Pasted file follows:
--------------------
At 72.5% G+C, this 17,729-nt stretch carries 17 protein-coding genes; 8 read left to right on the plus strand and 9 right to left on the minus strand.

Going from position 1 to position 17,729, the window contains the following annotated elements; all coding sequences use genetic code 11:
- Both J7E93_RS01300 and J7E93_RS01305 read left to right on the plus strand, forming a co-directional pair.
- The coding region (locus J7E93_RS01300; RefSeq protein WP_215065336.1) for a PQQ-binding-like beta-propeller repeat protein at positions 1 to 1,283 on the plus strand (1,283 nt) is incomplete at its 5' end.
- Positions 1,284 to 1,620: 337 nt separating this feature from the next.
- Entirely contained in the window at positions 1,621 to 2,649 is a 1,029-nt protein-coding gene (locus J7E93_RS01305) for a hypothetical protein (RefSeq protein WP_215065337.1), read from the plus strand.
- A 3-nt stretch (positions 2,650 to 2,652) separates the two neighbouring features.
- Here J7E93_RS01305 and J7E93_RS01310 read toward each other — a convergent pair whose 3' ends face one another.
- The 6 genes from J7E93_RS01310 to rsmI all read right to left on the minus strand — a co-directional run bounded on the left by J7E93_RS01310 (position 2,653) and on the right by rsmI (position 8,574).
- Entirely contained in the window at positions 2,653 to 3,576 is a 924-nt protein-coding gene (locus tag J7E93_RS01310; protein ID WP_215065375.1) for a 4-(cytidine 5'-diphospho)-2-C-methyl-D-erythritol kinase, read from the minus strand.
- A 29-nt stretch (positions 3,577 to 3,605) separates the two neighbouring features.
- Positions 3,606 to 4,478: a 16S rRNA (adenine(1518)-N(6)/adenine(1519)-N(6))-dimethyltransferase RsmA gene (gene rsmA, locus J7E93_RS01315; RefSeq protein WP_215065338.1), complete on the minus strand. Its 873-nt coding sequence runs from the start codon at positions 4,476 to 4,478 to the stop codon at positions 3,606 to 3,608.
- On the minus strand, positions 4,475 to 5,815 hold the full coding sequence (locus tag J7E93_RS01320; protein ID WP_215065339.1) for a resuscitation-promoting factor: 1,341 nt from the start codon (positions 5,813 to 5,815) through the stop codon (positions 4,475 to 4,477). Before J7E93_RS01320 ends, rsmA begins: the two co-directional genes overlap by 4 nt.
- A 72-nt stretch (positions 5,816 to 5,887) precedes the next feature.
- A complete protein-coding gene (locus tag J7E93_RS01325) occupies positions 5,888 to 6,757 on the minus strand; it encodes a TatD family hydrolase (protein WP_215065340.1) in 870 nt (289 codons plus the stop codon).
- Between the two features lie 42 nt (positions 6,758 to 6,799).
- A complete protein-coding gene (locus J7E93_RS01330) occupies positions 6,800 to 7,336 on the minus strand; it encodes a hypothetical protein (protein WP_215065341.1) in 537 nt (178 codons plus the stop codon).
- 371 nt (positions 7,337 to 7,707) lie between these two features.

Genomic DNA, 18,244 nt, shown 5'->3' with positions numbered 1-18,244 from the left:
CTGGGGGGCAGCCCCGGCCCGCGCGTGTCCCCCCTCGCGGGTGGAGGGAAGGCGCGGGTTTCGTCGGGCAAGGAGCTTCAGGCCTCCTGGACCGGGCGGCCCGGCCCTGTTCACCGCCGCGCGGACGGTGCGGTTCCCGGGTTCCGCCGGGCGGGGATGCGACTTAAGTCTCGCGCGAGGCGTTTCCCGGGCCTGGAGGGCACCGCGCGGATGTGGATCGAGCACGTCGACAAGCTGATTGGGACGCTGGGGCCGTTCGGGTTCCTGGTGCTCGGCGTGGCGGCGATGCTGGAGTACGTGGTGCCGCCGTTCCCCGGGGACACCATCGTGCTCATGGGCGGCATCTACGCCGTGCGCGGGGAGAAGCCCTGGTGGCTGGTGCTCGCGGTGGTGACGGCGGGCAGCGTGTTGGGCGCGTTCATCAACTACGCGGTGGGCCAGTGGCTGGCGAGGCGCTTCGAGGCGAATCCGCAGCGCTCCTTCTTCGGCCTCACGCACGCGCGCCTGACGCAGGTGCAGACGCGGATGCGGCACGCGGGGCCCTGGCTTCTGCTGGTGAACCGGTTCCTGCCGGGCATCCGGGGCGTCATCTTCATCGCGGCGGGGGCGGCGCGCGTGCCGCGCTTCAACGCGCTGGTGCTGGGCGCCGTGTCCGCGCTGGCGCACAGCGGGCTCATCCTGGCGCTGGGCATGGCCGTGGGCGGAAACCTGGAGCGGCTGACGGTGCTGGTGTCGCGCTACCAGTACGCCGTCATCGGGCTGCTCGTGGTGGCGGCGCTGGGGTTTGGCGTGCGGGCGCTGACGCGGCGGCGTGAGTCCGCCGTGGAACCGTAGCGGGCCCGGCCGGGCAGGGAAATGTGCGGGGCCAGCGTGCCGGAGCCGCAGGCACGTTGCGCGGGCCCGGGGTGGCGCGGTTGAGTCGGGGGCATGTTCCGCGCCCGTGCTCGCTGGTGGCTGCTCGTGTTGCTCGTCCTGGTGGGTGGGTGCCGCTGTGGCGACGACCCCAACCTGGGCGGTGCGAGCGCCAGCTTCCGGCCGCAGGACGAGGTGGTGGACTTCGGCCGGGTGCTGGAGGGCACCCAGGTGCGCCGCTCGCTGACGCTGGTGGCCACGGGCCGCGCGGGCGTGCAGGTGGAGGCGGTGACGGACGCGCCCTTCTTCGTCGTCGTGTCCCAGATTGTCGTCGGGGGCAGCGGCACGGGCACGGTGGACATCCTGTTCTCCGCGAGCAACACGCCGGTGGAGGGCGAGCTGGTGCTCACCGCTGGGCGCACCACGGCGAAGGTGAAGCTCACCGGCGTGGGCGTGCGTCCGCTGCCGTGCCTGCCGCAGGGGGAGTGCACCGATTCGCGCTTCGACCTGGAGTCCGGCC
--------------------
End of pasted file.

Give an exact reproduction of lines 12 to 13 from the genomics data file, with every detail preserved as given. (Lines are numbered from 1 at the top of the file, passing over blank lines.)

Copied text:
- Positions 3,606 to 4,478: a 16S rRNA (adenine(1518)-N(6)/adenine(1519)-N(6))-dimethyltransferase RsmA gene (gene rsmA, locus J7E93_RS01315; RefSeq protein WP_215065338.1), complete on the minus strand. Its 873-nt coding sequence runs from the start codon at positions 4,476 to 4,478 to the stop codon at positions 3,606 to 3,608.
- On the minus strand, positions 4,475 to 5,815 hold the full coding sequence (locus tag J7E93_RS01320; protein ID WP_215065339.1) for a resuscitation-promoting factor: 1,341 nt from the start codon (positions 5,813 to 5,815) through the stop codon (positions 4,475 to 4,477). Before J7E93_RS01320 ends, rsmA begins: the two co-directional genes overlap by 4 nt.